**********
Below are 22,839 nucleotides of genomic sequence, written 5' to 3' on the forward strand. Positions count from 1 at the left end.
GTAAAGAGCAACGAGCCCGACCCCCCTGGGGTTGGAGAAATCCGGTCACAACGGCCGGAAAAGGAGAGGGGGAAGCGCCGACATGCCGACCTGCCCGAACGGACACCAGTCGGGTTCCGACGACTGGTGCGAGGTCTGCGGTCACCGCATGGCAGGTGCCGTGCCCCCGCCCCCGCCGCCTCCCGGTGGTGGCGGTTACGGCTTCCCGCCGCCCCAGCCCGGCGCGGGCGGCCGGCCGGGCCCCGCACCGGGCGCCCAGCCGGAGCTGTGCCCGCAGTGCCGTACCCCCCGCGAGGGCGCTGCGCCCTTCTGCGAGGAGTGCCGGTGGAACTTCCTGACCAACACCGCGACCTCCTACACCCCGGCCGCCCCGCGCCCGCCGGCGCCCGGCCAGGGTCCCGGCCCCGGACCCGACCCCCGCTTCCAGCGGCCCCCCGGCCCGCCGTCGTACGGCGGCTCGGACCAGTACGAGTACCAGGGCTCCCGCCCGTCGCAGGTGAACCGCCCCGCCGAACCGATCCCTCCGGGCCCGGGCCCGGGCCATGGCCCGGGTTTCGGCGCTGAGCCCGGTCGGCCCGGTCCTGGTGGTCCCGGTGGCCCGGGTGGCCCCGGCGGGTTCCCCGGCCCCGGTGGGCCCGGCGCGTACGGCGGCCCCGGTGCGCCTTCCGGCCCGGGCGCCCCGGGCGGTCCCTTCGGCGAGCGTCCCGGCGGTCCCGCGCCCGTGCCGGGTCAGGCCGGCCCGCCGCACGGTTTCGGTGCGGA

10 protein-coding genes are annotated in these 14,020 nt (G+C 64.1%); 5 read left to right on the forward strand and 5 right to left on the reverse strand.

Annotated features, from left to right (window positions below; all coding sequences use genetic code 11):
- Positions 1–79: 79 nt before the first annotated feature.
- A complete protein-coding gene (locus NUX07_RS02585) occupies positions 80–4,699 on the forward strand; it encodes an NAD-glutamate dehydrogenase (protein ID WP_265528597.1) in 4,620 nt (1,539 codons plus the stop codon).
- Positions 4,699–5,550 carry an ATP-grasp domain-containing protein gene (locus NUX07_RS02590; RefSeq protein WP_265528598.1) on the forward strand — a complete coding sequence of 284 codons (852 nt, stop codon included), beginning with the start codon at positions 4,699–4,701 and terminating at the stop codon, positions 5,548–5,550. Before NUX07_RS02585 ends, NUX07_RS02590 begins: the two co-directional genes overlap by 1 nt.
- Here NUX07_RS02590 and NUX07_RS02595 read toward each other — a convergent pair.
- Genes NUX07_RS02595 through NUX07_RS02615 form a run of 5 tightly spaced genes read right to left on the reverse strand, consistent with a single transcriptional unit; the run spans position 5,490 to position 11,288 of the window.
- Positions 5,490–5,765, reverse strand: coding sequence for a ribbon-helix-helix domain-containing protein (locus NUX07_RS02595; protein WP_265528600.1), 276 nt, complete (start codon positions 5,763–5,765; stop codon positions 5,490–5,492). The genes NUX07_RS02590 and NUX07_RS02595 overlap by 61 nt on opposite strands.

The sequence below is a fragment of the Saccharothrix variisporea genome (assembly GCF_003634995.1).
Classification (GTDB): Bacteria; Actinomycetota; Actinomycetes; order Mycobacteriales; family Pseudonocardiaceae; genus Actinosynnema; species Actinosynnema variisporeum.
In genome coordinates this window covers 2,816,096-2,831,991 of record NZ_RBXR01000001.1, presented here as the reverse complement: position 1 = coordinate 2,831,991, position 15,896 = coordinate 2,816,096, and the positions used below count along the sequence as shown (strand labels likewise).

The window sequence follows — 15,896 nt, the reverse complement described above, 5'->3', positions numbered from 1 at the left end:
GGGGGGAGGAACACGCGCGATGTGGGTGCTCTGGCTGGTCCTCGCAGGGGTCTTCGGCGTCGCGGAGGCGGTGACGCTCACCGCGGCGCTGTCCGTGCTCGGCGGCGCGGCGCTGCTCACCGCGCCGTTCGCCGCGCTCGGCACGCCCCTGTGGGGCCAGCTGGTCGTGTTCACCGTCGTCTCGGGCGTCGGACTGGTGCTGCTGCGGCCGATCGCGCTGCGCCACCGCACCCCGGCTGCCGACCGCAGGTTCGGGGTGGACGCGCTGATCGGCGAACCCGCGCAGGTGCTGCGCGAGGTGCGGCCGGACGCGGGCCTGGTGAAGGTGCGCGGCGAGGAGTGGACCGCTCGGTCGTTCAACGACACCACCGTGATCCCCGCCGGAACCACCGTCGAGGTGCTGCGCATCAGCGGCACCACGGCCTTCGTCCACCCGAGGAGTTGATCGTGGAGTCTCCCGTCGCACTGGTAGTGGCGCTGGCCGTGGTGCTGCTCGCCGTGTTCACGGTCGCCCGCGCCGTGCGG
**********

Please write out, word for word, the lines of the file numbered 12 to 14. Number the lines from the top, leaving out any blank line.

Classification (GTDB): Bacteria; Actinomycetota; Actinomycetes; order Mycobacteriales; family Pseudonocardiaceae; genus Actinosynnema; species Actinosynnema variisporeum.
In genome coordinates this window covers 2,816,096-2,831,991 of record NZ_RBXR01000001.1, presented here as the reverse complement: position 1 = coordinate 2,831,991, position 15,896 = coordinate 2,816,096, and the positions used below count along the sequence as shown (strand labels likewise).

The window sequence follows — 15,896 nt, the reverse complement described above, 5'->3', positions numbered from 1 at the left end: